With the economy being the way it is right now, with everyone fighting for every last dollar, every last cent, trying to make just a little bit more money for yourself and your family, I seems as if everyone is out for themselves–and not thinking of others. Every so often, an opportunity comes up when you can do something good. Yesterday, I had that opportunity. I gave a domain name back to its former owner.
The former owner called me on the phone, told me that the domain name I bought several years ago at a Godaddy TDNAM domain name auction, was their former family-owned website. They had started it back in 1996. He had written a bunch of short stories and put it up on the site. I still owned the domain name and he was wondering if there’s anything he could do.
Without hesitation, I told David, the former owner of the domain, that if was serious and wanted the domain back, I would transfer it back to him. Needless to say, he sounded estatic on the phone. I could literally see him jumping for joy, right at that moment. He offered to pay me a very reasonable amount for the domain name (which I am going to donate to a local charity or local animal shelter), which he promptly did: I think it took about a total of an hour to receive the money, transfer the domain name to him, and confirm everything on the phone.
At a time where there Domainers (that’s what we call people who buy/sell domain names for a living) are more interested in making a buck by sniping a domain name at an auction, grabbing all domain names that might have any sort of value to them, by parking them to get the money from the clicks on domain name parking ads, Domainers need to consider the fact that “doing the right thing” from time to time goes a long way.
Sure, I could have not answered the phone yesterday. I could have talked to this former domain owner and told him that I owned the domain now and it would cost him $1000 to get it back. Or $5,000. Or I could just continue to keep the domain name, continue to park it, and earn money from now on. Or I could give it back to the former owner if he asked for it back. I chose the latter.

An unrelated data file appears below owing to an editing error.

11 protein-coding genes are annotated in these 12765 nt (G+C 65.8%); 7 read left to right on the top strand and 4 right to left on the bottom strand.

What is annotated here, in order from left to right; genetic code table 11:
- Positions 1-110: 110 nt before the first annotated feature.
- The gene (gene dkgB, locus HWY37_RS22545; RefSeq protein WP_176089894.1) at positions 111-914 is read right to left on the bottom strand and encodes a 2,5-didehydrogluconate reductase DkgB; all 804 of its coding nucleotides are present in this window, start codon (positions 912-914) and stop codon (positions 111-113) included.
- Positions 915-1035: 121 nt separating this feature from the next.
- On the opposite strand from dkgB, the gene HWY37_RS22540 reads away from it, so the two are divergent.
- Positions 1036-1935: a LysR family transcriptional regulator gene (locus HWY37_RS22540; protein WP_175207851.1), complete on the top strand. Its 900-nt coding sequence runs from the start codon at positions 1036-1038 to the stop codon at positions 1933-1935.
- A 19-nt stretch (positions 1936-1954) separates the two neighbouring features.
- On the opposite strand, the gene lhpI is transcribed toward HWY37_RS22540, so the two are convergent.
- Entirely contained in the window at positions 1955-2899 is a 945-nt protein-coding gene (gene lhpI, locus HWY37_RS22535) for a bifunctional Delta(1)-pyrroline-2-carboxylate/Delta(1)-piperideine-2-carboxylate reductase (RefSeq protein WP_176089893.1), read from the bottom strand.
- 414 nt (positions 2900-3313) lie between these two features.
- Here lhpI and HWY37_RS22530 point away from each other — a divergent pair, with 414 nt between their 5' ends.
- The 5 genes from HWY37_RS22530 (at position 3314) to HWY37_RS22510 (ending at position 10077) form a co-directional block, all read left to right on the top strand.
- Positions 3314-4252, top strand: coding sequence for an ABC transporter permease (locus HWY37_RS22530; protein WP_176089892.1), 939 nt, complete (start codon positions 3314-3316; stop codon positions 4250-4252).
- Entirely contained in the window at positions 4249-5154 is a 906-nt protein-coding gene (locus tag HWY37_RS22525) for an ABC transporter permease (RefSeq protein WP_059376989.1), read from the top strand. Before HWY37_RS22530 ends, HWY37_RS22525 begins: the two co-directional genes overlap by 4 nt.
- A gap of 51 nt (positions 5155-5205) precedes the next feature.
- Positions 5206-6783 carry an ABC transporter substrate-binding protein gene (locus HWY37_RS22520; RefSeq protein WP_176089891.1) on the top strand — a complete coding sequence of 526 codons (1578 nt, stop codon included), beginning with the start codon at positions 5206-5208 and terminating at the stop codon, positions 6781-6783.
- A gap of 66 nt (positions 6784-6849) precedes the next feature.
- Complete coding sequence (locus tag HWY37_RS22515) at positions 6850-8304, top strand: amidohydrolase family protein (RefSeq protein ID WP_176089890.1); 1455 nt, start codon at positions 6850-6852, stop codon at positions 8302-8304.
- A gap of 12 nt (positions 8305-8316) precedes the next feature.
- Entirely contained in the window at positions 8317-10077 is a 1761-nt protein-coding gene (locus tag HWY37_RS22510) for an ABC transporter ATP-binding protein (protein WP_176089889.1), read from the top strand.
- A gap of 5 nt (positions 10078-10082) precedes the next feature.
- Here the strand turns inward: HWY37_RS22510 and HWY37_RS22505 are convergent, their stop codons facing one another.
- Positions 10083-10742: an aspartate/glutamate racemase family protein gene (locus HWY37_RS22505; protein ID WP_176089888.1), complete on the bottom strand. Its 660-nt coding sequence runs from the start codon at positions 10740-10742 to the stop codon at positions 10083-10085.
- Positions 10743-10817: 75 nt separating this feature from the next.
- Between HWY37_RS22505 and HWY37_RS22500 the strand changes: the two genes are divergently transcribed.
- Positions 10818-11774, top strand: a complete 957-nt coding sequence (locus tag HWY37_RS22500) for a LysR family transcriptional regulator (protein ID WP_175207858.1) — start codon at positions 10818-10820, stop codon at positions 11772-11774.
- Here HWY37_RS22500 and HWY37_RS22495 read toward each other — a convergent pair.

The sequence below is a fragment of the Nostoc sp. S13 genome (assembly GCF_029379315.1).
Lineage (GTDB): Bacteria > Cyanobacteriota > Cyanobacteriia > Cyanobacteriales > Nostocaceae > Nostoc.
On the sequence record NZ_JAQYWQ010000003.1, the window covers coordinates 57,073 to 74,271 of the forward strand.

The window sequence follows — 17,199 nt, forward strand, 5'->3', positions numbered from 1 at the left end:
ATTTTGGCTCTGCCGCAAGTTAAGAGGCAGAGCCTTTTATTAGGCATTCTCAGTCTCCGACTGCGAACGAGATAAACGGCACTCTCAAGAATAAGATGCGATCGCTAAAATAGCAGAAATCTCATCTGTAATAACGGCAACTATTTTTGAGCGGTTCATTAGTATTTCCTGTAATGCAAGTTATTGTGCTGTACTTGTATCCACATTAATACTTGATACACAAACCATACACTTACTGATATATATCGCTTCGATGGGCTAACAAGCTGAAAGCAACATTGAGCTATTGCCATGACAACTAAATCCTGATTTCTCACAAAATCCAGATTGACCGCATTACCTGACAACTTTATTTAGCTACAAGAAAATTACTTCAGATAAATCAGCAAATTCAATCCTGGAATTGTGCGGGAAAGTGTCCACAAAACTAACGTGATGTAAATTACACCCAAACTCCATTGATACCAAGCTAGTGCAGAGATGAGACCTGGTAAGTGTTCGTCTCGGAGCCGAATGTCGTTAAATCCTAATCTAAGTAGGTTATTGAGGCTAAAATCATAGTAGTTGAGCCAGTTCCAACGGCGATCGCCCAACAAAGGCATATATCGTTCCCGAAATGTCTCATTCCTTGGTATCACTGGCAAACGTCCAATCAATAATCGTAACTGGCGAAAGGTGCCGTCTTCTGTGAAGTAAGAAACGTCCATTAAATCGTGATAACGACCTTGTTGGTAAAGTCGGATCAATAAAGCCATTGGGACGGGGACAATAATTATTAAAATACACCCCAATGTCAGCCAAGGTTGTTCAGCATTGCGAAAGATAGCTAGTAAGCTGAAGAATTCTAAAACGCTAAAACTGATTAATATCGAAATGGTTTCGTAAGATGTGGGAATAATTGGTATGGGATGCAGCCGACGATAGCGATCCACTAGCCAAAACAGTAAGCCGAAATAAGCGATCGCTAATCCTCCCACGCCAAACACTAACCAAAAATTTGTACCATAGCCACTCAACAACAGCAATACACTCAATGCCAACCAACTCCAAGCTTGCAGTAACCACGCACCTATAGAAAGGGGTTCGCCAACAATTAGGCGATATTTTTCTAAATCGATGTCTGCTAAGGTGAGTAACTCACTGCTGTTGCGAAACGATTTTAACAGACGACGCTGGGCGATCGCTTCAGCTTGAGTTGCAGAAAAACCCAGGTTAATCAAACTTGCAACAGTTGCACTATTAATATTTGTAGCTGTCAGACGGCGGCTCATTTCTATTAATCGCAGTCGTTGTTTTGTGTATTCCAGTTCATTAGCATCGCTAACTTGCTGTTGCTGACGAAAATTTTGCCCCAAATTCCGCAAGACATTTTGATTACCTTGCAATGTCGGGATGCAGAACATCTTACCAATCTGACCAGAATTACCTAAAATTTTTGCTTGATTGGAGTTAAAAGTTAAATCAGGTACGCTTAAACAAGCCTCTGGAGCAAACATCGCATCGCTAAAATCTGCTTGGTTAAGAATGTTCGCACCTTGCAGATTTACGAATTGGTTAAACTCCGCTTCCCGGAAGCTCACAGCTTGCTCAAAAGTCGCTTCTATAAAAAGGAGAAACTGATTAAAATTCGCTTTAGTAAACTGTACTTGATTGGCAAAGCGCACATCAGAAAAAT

If you’re a domainer, it’s time to consider the fact that sure, we’re all out here to “make a buck”. And sure, in this economy, every extra dollar, every extra click counts. But you also need to realize that the internet is not just made up of a bunch of PCs and bots.
There are real people out there clicking on those domain parking ads making you revenue. There are real people out there who are running businesses, struggling for every dollar just like you and I am. Those are advertisers. They are paying to advertise their business. If they make money from quality traffic that your parked domain sends them, they’ll continue to pay for those ads.
There are real people out there who forget to renew their domain names. Or they change their email address and don’t “get notification” that it’s time to renew. They’re human, they make mistakes just like you and I do. So, if someone calls you asking for their domain name back, you might actually reconsider.
I’m not saying that if you buy a domain name that’s generic in nature (e.g. a domain name that includes a keyword that people search at a search engine) and the former owner asks for the domain name back, you reconsider giving that domain name back to them. Business is business, and domain names that have a lot of value that are not trademarked names are highly sought after: and the market is going to ultimately determine the value of those through auctions or third party or private sales.
TropicalBirds.com has a lot of value: myfamilyname.com only has value for one person: the former owner.
As a part-time domainer myself, I’m calling on other domainers to start focusing on domain names that really have value and stop trying to ‘screw to little guy’ so to speak, and gouge them by putting outrageous price tags on domains that just don’t warrant high prices. There are other ways to make a buck.